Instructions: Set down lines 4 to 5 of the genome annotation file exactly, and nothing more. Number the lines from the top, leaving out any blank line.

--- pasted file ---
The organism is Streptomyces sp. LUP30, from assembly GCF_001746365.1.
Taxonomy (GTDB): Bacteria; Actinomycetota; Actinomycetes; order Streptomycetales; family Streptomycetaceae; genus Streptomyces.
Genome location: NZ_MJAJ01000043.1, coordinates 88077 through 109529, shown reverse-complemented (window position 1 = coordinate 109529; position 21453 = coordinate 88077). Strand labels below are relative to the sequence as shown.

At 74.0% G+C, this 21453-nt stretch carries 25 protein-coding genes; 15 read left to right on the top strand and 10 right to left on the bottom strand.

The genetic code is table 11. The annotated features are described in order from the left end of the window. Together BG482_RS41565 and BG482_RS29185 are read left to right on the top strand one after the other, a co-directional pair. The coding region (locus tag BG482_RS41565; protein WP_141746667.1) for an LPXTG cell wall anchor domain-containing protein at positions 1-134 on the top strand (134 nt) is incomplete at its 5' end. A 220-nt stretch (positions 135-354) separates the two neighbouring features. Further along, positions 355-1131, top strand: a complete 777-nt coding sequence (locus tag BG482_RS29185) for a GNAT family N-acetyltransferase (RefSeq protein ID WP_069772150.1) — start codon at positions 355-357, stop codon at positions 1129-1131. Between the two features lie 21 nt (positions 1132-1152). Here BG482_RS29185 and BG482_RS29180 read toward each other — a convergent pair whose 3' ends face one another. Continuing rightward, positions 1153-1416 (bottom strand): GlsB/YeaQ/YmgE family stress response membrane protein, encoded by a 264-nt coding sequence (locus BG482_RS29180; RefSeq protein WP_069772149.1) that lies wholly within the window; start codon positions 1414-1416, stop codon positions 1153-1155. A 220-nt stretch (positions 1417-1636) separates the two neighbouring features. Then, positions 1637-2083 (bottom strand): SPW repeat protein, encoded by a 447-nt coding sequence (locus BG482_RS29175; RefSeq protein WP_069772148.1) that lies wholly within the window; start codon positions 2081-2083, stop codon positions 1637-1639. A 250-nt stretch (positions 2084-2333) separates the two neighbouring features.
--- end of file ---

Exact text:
At 74.0% G+C, this 21453-nt stretch carries 25 protein-coding genes; 15 read left to right on the top strand and 10 right to left on the bottom strand.

The genetic code is table 11. The annotated features are described in order from the left end of the window. Together BG482_RS41565 and BG482_RS29185 are read left to right on the top strand one after the other, a co-directional pair. The coding region (locus tag BG482_RS41565; protein WP_141746667.1) for an LPXTG cell wall anchor domain-containing protein at positions 1-134 on the top strand (134 nt) is incomplete at its 5' end. A 220-nt stretch (positions 135-354) separates the two neighbouring features. Further along, positions 355-1131, top strand: a complete 777-nt coding sequence (locus tag BG482_RS29185) for a GNAT family N-acetyltransferase (RefSeq protein ID WP_069772150.1) — start codon at positions 355-357, stop codon at positions 1129-1131. Between the two features lie 21 nt (positions 1132-1152). Here BG482_RS29185 and BG482_RS29180 read toward each other — a convergent pair whose 3' ends face one another. Continuing rightward, positions 1153-1416 (bottom strand): GlsB/YeaQ/YmgE family stress response membrane protein, encoded by a 264-nt coding sequence (locus BG482_RS29180; RefSeq protein WP_069772149.1) that lies wholly within the window; start codon positions 1414-1416, stop codon positions 1153-1155. A 220-nt stretch (positions 1417-1636) separates the two neighbouring features. Then, positions 1637-2083 (bottom strand): SPW repeat protein, encoded by a 447-nt coding sequence (locus BG482_RS29175; RefSeq protein WP_069772148.1) that lies wholly within the window; start codon positions 2081-2083, stop codon positions 1637-1639. A 250-nt stretch (positions 2084-2333) separates the two neighbouring features.